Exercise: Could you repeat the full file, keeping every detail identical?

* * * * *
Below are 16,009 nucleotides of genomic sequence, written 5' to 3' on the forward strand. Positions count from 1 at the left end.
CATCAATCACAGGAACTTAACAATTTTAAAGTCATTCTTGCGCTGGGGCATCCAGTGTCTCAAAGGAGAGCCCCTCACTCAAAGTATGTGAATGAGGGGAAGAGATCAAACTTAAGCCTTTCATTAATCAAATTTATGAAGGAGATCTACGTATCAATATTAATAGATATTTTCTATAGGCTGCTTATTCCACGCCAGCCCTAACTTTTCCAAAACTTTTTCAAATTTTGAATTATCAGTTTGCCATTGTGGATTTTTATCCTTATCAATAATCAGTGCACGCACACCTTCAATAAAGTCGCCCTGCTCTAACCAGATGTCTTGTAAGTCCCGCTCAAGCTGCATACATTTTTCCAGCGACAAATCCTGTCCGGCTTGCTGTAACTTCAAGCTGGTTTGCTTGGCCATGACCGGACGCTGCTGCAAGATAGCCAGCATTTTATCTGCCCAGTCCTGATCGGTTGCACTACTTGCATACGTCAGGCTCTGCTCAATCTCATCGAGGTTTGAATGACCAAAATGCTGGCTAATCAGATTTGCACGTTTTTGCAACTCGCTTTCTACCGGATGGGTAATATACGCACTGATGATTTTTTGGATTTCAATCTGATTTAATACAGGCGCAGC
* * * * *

Below are 16,009 nucleotides of genomic sequence, written 5' to 3' on the forward strand. Positions count from 1 at the left end.
CATCAATCACAGGAACTTAACAATTTTAAAGTCATTCTTGCGCTGGGGCATCCAGTGTCTCAAAGGAGAGCCCCTCACTCAAAGTATGTGAATGAGGGGAAGAGATCAAACTTAAGCCTTTCATTAATCAAATTTATGAAGGAGATCTACGTATCAATATTAATAGATATTTTCTATAGGCTGCTTATTCCACGCCAGCCCTAACTTTTCCAAAACTTTTTCAAATTTTGAATTATCAGTTTGCCATTGTGGATTTTTATCCTTATCAATAATCAGTGCACGCACACCTTCAATAAAGTCGCCCTGCTCTAACCAGATGTCTTGTAAGTCCCGCTCAAGCTGCATACATTTTTCCAGCGACAAATCCTGTCCGGCTTGCTGTAACTTCAAGCTGGTTTGCTTGGCCATGACCGGACGCTGCTGCAAGATAGCCAGCATTTTATCTGCCCAGTCCTGATCGGTTGCACTACTTGCATACGTCAGGCTCTGCTCAATCTCATCGAGGTTTGAATGACCAAAATGCTGGCTAATCAGATTTGCACGTTTTTGCAACTCGCTTTCTACCGGATGGGTAATATACGCACTGATGATTTTTTGGATTTCAATCTGATTTAATACAGGCGCAGC